This invention is an improved biopsy needle and method for obtaining aspirates through fine-needle biopsy. The needle is a conventional hollow needle having a sharpened tip and a fenestrated sidewall. The fenestrations are formed as a plurality of fine holes in the sidewall adjacent the sharpened tip. The needle also includes a marker to provide a visible indication that the fenestrations in the needle are approaching the tissue surface to thereby provide a visible warning of the risk of the loss of negative pressure. An enlarged reservoir in the hub of the needle provides a collection reservoir for aspirate to preclude its being drawn into the syringe. A pair of enlarged wings on each side of the needle hub to increase handling safety and to facilitate attachment and removal of the needle from the syringe.
It is, therefore, a primary object of this invention to provide improvements in fine needle aspiration biopsy needles.
Another object of this invention is to provide improvements in the method of obtaining aspirates using fine needle biopsy.
Another object of this invention is to provide an aspirate that is more representative of the tissue through which the biopsy needle passes by providing a fenestrated needle having a plurality of holes in the sidewall of the biopsy needle adjacent the sharpened tip.
Another object of this invention is to provide a biopsy needle having a fenestrated sidewall, the fenestrations reducing the tendency for coring by the biopsy needle.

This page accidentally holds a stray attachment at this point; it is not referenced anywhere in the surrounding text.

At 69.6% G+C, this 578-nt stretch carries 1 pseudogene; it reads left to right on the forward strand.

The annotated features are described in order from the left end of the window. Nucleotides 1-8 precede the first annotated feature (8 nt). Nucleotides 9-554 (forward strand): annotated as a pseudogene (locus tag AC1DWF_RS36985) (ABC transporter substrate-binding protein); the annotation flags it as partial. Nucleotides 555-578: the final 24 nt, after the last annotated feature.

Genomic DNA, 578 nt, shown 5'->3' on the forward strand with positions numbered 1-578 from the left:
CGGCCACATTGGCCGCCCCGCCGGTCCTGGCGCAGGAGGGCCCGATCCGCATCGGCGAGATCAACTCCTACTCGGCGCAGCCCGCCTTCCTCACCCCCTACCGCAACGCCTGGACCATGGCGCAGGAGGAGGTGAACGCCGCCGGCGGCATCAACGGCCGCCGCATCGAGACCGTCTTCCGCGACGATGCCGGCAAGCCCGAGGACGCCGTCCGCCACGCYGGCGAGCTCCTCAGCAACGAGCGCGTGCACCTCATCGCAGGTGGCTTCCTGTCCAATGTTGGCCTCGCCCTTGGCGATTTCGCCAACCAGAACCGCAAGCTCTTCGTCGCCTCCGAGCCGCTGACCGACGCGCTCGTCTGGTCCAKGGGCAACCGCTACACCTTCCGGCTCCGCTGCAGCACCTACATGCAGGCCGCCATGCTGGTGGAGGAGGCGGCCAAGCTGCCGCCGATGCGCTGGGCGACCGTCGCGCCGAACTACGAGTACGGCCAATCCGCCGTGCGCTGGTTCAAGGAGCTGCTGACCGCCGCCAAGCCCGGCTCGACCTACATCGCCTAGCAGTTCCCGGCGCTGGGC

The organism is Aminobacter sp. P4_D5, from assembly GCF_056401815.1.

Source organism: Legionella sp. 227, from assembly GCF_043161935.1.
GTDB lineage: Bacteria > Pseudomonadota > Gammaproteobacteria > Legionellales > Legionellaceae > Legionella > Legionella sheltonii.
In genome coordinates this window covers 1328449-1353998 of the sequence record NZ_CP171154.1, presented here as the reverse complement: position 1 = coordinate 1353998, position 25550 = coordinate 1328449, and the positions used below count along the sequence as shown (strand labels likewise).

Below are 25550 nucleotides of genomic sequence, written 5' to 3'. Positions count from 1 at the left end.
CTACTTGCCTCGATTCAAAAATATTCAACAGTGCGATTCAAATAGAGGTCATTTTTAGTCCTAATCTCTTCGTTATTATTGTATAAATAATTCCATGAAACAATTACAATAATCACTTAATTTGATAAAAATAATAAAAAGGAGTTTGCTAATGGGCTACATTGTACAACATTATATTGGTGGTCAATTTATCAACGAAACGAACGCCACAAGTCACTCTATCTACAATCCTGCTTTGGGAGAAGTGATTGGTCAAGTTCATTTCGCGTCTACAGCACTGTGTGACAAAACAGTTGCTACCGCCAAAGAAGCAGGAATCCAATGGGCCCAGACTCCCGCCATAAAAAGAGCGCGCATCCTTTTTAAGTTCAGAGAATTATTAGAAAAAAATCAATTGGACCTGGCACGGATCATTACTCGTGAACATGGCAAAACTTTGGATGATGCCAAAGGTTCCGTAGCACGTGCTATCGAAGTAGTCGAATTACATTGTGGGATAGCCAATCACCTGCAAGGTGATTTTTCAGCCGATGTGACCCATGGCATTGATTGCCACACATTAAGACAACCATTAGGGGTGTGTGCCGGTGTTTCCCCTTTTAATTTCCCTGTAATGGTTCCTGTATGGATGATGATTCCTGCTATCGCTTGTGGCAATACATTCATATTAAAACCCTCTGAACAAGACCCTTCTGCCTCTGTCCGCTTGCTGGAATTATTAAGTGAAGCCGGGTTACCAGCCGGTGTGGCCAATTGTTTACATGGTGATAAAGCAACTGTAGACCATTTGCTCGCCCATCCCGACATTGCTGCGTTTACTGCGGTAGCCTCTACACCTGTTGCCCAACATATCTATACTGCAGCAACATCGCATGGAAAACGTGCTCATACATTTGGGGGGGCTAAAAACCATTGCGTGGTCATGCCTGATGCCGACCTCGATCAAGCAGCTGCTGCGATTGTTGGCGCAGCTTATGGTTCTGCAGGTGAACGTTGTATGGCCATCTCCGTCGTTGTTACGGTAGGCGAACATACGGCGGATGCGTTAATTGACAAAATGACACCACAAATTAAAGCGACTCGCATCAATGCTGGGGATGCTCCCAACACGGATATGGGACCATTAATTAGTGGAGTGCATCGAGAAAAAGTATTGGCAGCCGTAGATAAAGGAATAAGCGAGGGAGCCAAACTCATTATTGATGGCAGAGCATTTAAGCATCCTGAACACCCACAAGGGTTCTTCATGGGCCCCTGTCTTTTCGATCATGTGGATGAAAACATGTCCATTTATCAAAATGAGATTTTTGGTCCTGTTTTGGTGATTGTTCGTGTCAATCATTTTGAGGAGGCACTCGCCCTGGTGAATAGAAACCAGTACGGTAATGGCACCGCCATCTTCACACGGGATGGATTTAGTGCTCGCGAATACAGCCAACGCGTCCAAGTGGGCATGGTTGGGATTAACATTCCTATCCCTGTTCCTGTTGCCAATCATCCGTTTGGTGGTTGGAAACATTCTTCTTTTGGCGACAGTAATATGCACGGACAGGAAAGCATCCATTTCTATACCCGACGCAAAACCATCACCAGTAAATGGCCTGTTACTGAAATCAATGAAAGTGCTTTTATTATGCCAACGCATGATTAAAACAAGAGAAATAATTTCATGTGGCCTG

Another object of this invention is to provide a marker on the biopsy needle to serve as an indicator when the limit of withdrawal has been reached prior to directing the biopsy needle into the tissue at another preselected orientation to gather a more comprehensive sample from the tissue, the marker serving as a visible warning device to preclude loss of negative pressure through inadvertent exposure of the fenestrations outside the tissue.
Another object of this invention is to provide an enlarged reservoir in the hub of the biopsy needle so as to accommodate the collection of an aspirate in the absence of drawing aspirate into the syringe.
Another object of this invention is to provide a biopsy needle that is easier and safer to handle due to enlarged wings on the hub of the needle, the wings making it easier to attach and remove the needle from the syringe.
These and other objects and features of the present invention will become more readily apparent from the following description in which preferred and other embodiments of the invention have been set forth in conjunction with the accompanying drawing and appended claims.
FIG. 1 is an enlarged, perspective view of the novel biopsy needle of this invention shown foreshortened for ease of presentation;
FIG. 2 is an enlarged, partial cross-sectional view taken along lines 2--2 of FIG. 1; and
FIG. 3 is an enlarged, schematic, cross-sectional view of a fragmentary portion of the biopsy needle in tissue.
The invention is best understood by the following description with reference to the drawing wherein like parts are designated by like numerals throughout.
The fenestrated biopsy needle of this invention has proven to be superior for increasing the number of free cells collected from tissue. Further, it was found that the cells collected thereby were more representative of the total tissue mass meaning that the likelihood of a false negative reading was substantially reduced. In one test, a double blind study was undertaken to determine the cell harvesting capability of the fenestrated biopsy needle versus a conventional needle. Both types of needles in the study were operated in an identical manner and under the same negative pressure. The results revealed that the fenestrated needle was 100% successful in harvesting a greater number of free cells than the conventional biopsy needle.